COVID-19 distress impacts adolescents’ depressive symptoms, NSSI, and suicide risk in the rural, Northeast US

Rebecca A. Schwartz-Mette; Natasha Duell; Hannah R. Lawrence (et al.)

Published: March 2022   Journal: Journal of Clinical Child & Adolescent Psychology
Widespread concern exists about the impacts of COVID-19 and related public health safety measures (e.g., school closures) on adolescent mental health. Emerging research documents correlates and trajectories of adolescent distress, but further work is needed to identify additional vulnerability factors that explain increased psychopathology during the pandemic. The current study examined whether COVID-19-related loneliness and health anxiety (assessed in March 2020) predicted increased depressive symptoms, frequency of non-suicidal self-injury (NSSI), and suicide risk from pre-pandemic (late January/early February 2020) to June 2020.
“We need to address the trauma”: school social workers′ views about student and staff mental health during COVID-19

Kate R. Watson; Gordon Capp; Ron Avi Astor (et al.)

Published: February 2022   Journal: School Mental Health
The COVID-19 pandemic and subsequent school disruptions shined a spotlight on the mental health needs of young people, and the importance of schools and school social workers (SSWs) in attending to those needs. This study sought to understand SSWs’ views about mental health and trauma in relation to the pandemic and schools reopening. Data came from written responses to open-ended questions on a national survey of SSWs during June–July 2020 (Kelly et al., 2021; Watson et al., 2022). In the national survey, 450 SSWs responded to open-ended questions, providing 115 single-spaced pages of detailed qualitative comments. A unified conceptual model for a trauma-informed school was created by integrating components suggested within the literature. This conceptual model was then used to generate a theory-based coding schema.
The prevalence and correlates of peripartum depression in different stages of pregnancy during COVID-19 pandemic in China

Manji Hu; Yongjie Zhou; Mei Xue (et al.)

Published: February 2022   Journal: BMC Pregnancy and Childbirth

Peripartum depression in and after pregnancy are common, reported by 11.9% of women worldwide, and the proportion was even higher during the outbreak of coronavirus disease 2019 (COVID-19). This study aimed to investigate the prevalence and risk factors of peripartum depression under the influence of COVID-19 in China. Using a cross-sectional design, 2026 pregnant and postpartum women residing in Beijing, Wuhan, and Lanzhou of China were recruited from February 28 to April 9, 2020. The Patient Health Questionnaire-9 was used to assess their depressive symptoms. The women were divided into four subgroups based on pregnancy stage, and a binary logistic regression analysis was conducted on each subgroup.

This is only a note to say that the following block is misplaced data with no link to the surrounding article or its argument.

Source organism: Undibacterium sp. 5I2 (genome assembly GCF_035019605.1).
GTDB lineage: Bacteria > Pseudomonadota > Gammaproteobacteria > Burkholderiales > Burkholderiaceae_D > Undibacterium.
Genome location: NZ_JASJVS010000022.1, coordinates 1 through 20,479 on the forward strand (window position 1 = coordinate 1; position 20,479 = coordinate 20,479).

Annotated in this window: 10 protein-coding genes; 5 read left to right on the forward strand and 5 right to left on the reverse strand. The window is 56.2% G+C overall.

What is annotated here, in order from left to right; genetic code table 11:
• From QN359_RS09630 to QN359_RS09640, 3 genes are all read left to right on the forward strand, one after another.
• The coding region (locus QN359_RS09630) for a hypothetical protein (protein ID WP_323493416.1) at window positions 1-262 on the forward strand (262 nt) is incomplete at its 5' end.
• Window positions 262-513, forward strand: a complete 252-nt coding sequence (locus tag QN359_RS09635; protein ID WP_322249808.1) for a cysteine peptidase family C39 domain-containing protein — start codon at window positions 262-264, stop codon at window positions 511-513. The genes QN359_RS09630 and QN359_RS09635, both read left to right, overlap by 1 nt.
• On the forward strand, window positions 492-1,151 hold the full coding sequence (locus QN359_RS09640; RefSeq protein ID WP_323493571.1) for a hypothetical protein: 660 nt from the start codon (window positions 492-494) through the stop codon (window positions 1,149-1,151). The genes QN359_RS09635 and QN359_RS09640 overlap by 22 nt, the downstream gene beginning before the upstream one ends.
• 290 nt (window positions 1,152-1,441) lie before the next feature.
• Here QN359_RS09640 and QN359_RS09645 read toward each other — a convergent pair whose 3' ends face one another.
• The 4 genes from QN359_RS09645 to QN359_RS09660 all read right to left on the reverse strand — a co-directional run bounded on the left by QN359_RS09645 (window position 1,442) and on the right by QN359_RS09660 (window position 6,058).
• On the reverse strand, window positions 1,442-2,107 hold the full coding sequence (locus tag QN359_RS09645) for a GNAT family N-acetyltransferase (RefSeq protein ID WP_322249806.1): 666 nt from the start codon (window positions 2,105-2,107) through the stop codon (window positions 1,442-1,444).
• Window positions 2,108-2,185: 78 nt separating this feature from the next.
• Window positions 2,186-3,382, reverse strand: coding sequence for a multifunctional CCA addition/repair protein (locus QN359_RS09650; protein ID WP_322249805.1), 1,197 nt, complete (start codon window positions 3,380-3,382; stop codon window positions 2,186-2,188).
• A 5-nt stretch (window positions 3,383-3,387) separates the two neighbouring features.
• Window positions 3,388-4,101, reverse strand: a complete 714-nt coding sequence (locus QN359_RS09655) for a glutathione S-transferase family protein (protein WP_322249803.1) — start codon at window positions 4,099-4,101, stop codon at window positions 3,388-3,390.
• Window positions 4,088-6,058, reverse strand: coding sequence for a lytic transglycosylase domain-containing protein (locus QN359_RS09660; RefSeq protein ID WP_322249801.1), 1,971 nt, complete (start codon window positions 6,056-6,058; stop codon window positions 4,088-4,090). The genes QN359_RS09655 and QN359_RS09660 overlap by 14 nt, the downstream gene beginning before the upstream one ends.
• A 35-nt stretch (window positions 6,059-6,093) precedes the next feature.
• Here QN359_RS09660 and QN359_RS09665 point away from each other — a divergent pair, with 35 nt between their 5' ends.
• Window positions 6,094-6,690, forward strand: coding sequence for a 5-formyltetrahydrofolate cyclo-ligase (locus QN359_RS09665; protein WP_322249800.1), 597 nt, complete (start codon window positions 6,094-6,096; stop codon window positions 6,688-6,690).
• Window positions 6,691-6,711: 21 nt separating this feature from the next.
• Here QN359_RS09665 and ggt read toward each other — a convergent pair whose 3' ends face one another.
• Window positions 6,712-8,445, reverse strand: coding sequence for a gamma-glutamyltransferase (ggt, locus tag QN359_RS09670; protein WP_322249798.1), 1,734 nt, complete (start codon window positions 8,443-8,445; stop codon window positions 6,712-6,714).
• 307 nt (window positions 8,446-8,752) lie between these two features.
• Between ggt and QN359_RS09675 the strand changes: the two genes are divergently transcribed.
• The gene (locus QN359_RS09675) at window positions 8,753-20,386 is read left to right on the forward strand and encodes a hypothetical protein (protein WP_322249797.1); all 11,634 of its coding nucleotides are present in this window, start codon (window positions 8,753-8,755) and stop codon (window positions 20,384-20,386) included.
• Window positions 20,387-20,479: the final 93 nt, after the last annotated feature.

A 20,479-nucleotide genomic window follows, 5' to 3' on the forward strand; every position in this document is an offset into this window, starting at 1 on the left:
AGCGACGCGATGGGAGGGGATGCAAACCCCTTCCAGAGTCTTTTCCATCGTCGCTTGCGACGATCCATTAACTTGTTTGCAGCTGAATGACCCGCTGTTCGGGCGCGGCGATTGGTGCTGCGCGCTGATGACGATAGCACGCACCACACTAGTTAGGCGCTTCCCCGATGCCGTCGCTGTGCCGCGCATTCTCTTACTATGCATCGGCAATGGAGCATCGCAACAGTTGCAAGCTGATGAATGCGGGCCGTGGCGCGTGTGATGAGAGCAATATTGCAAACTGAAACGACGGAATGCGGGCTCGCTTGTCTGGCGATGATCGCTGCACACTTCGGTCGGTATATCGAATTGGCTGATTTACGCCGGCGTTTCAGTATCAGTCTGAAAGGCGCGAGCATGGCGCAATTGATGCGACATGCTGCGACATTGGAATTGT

A longitudinal study of adolescents’ pornography use frequency, motivations, and problematic use before and during the COVID-19 pandemic

Beáta Bőthe; Marie-Pier Vaillancourt-Morel; Jacinthe Dion (et al.)

Published: January 2022   Journal: Archives of Sexual Behavior
Since the beginning of the COVID-19 pandemic, an increase in pornography use has been reported based on cross-sectional findings, raising concerns about associated adverse outcomes, such as problematic pornography use (PPU). The aims of the present study were to document potential changes in adolescents’ pornography use frequency, motivations, and PPU before and during the COVID-19 pandemic. As part of an ongoing study on adolescents’ sexual health, we used a large sample (NTime 1 = 1771; 47.6% girls, Mage = 15.42 years, SD = 0.59) to examine changes from baseline (before the COVID-19 pandemic) to one year later (during the COVID-19 pandemic) in adolescents’ self-reported pornography use frequency, motivations, and PPU, using latent change models and examining potential gender differences.
Socio-emotional struggles of young children during COVID-19 pandemic: social isolation and increased use of technologies

Raden Pasifikus Christa Wijaya; Beatriks Novianti Bunga; Indra Yohanes Kiling (et al.)

Published: October 2021   Journal: Journal of Early Childhood Research
COVID-19 pandemic has caused young children to be isolated from their neighborhood only interacting with people living under the same roof as them, to avoid spreading the virus. Limited social interaction might have affected young children’s social and emotional development. This study aimed to explore the socio-emotional struggles of young children during the pandemic. Participants in the study were 12 mothers of young children living in West Timor, Indonesia. Data were obtained using the photovoice method. Thematic analysis resulted in four main themes, which are increased use of technologies, lack of social interaction, parents’ concerns, and boredom and increased need for stimuli.
Quality of life, needs and fears of mothers of children with disabilities in Saudi Arabia during the COVID-19 lockdown

Nisreen Al Awaji; Monira ldhahi; Shahnaz Akil (et al.)

Published: October 2021   Journal: International Journal of Environmental Research and Public Health